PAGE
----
Re:too many? (1)

VortexCortex (1117377) | about 6 months ago | (#45158027)

Is it really practical to find and track these objects? There may be just too many of them.

Perhaps try looking at things from a different perspective: Is it really practical to keep living on one celestial object? There may be just too many threats to justify putting all your eggs in one basket. Uncoincidentally, more space faring capabilities will expand your threat tracking and deterrance options immensely. There is too many of them, only while there is only one of us...

Re:too many? (1)

Mac McRae (3401203) | about 6 months ago | (#45160005)

all it will take is one the size of the rock involved in the Tunguska event leveling a major city for countries to start pouring trillions into tracking and lasing these things. If we just put a portion of our military budget into tracking these smaller rocks - we would be much safer.

Something "known" may break the model anyways (0)

Anonymous Coward | about 6 months ago | (#45160127)

What will also be "fun" is when we finally have a fairly well tracked large-ish object inbound towards the sun fragment as it approaches its perihelion. Think of a sort of "backwards Shoemaker-Levy" where all the bits separate, but instead of mostly going into the sun they fan out back into the rest of the solar system. Obviously momentum is conserved, but now the masses of all those objects are different than the original one. Good luck with predicting that in an orbital simulation.

If or when that happens while being observed, I think it'll be an "Oh shit!" moment. Of course nobody wants to talk about it, but I think it's something that's possible which people should be aware of. I wonder if any experts have discussed such a thing?

Miantenance? (-1)

Anonymous Coward | about 6 months ago | (#45155643)

Fuck you slashdot. Dice has already fucked up this site. I pray that you don't fuck it more.

So what we need is... (0)

Anonymous Coward | about 6 months ago | (#45155691)

Space Rock Insurance.

It should be a lucrative market. Sure, you have to pay out when you have sub-km size rocks wiping out clients, but on the bright side anything over 1km and you likely won't have to pay out at all!

Does it matter? (3, Insightful)

BenSchuarmer (922752) | about 6 months ago | (#45155747)

The Chelyabinsk asteroid scared a lot of people and injured a few people, but it wasn't nearly as destructive as your average day of Russian traffic.

Re:Does it matter? (2)

FireFury03 (653718) | about 6 months ago | (#45156333)

The Chelyabinsk asteroid scared a lot of people and injured a few people, but it wasn't nearly as destructive as your average day of Russian traffic.

But if it had exploded (or impacted) over the centre of Moscow, London, Washington...

Re:Does it matter? (2)

cusco (717999) | about 6 months ago | (#45157511)

If it had come in over a major military base on either side the assumption would have been a nuclear attack, which worries me a lot more.

Re:Does it matter? (0)

Anonymous Coward | about 6 months ago | (#45156787)

The Chelyabinsk event injured over 1000 people (Wikipedia says 1,491) enough to seek treatment. Probably mostly from flying glass injuries. (After the flash everyone went to a window or outside to see what it was...then the blast wave hit.)
Structural damage (walls and roofs) to several buildings.

And that's a small town in the Urals. Imagine over a major city somewhere.

Most significant issue of our times... (0)

Anonymous Coward | about 6 months ago | (#45158245)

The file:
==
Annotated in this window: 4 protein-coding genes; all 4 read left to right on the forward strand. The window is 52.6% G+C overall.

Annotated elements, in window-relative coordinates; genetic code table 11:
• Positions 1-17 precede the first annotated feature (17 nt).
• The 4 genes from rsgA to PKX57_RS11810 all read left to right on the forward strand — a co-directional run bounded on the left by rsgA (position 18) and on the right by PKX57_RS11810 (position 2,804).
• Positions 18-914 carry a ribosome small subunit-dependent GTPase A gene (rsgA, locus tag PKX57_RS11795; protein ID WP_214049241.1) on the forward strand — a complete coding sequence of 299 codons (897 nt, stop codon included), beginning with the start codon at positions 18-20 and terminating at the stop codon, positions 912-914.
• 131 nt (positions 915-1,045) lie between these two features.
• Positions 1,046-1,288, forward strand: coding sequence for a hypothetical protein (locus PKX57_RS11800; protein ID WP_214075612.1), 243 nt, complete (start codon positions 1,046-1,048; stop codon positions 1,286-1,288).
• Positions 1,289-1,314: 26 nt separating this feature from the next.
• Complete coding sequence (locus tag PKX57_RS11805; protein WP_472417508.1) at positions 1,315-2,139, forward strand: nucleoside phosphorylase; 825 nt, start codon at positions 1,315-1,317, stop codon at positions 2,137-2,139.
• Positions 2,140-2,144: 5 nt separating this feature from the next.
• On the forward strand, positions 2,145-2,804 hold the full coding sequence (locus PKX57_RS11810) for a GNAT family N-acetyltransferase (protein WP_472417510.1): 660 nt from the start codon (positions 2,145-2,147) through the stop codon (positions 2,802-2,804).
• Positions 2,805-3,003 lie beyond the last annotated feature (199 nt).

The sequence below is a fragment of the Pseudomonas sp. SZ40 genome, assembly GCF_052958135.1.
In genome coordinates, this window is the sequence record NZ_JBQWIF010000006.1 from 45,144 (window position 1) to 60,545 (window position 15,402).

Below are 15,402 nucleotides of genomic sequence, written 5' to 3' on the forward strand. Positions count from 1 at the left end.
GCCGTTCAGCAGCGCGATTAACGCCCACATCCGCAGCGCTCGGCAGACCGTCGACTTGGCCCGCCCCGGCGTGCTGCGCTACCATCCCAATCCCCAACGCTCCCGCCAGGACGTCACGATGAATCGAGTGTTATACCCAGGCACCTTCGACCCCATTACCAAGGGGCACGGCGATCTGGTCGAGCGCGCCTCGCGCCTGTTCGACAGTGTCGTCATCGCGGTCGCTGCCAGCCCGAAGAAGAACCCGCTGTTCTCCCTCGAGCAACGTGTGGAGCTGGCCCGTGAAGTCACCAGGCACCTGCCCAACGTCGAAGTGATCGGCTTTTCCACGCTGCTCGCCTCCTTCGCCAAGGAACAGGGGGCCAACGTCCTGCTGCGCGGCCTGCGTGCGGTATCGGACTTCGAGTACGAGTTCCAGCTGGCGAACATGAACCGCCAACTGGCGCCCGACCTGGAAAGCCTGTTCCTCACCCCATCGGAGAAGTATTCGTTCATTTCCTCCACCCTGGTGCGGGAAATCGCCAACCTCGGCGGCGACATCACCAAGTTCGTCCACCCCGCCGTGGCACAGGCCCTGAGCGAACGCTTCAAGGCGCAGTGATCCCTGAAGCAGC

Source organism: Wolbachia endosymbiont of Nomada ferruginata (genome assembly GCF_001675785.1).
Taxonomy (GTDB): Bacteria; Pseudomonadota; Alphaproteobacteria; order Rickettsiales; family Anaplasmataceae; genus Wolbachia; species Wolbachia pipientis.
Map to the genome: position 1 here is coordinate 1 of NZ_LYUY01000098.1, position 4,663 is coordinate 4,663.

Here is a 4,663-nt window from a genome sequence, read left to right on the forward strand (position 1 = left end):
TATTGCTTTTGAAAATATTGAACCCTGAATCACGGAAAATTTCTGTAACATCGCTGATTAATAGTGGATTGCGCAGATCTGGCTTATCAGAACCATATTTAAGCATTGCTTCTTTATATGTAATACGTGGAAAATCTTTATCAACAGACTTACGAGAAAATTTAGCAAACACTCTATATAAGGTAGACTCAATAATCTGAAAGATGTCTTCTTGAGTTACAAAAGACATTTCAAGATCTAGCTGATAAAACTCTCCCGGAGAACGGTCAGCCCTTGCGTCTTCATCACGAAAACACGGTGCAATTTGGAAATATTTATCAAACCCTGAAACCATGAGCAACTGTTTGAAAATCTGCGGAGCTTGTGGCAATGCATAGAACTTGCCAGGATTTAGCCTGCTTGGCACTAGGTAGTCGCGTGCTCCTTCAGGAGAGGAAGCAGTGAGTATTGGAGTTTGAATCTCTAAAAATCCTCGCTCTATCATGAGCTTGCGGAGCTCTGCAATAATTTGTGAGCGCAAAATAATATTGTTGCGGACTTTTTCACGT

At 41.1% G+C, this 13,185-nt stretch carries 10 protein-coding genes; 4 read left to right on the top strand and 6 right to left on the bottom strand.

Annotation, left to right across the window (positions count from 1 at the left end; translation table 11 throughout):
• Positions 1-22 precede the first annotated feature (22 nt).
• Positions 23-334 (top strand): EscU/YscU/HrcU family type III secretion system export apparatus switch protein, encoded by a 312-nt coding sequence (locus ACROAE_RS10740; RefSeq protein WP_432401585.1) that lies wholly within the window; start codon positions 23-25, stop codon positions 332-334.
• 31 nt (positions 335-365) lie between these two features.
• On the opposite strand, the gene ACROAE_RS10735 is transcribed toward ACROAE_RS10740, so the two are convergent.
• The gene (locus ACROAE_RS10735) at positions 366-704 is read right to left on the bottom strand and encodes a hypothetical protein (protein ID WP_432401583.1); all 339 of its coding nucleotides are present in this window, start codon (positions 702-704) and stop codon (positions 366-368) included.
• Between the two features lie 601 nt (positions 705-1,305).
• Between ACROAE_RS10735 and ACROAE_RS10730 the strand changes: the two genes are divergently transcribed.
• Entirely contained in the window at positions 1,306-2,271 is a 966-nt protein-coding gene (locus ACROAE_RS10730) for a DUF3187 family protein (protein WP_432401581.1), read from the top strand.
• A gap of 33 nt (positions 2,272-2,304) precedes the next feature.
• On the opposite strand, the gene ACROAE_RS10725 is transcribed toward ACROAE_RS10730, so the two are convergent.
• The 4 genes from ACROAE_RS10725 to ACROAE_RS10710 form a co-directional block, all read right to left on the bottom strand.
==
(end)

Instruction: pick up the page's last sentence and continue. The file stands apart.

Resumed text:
And so few comments about an issue which is arguably the most significant environmental factor facing our species today.

What does that say about us as a race?

Well, there will be more comments I'm sure, when those rocks really start to rain down and ring up casualties in the millions. It's just a light bit of drizzle at the moment, but it has been steadily increasing.

Some of us have been aware of this coming for a couple of decades now, and it's all right on schedule.

Use Satellite orbiting other planet (1)

failedlogic (627314) | about 6 months ago | (#45158393)

One of the problems seems to be that the asteroid struck in day-time so was obscured by the Sun. The Sun seems to be an obstacle to proper tracking of these 'smaller' asteroids on Earth or using satellites orbiting earth.

I'm not suggesting this will be practical or affordable. Has there been any discussion of using a satellite to orbit the moon? Perhaps a potential use of deep-space probes like Voyager 1 will be to track these asteroids in the future (if V1 hasn't been doing this already).

Re:Use Satellite orbiting other planet (1)

cusco (717999) | about 6 months ago | (#45160057)

No, Voyager doesn't have the resolution. From beyond the orbit of Neptune it took a look back towards the Sun and took a panoramic shot of the Solar System. At that point Earth was barely 1/10 of a pixel in size, a "pale blue dot" as Carl Sagan referred to it. From its current location it couldn't even see a major comet at maximum brightness.

Large Synoptic Survey Telescope (1)

Required Snark (1702878) | about 6 months ago | (#45162261)

The LSST, which is scheduled to start operation in 2020 will do a complete (Synoptic) sky survey twice each week. It will be used for looking at transient events including supernovas and asteroids. It has features specifically intended for Near Earth Object Detection [lsst.org]

The 100 meter limiting size for significant near-Earth asteroids corresponds to a limiting magnitude of 26. In addition, short exposures are needed since the asteroids trail very quickly at more than 20 second exposures. So large aperture is important. This instrument would be unique. Its utility is diminished if it cannot cover the entire visible sky several times per month as there would be no competing telescopes to cover its holes or even follow its discoveries. At the present time, systematic surveys like Spacewatch have difficulty finding all 21st magnitude near-Earth Asteroids.

With its capability to detect objects as faint as 25th magnitude in 15 seconds, only the LSST will be able to find virtually all significant PHAs 100 meters in size and over 50% of all NEOs 100 meters in size. During its survey of the sky LSST can find 90% of the PHAs over 140 meters in diameter.

A PHA is a Potentially Hazardous Asteroid.

The Chelyabinsk meteor had an 85 meter size, so it would most likely not be found by LSST. There are some other studies to use satellites in the IR band to look for smaller size objects.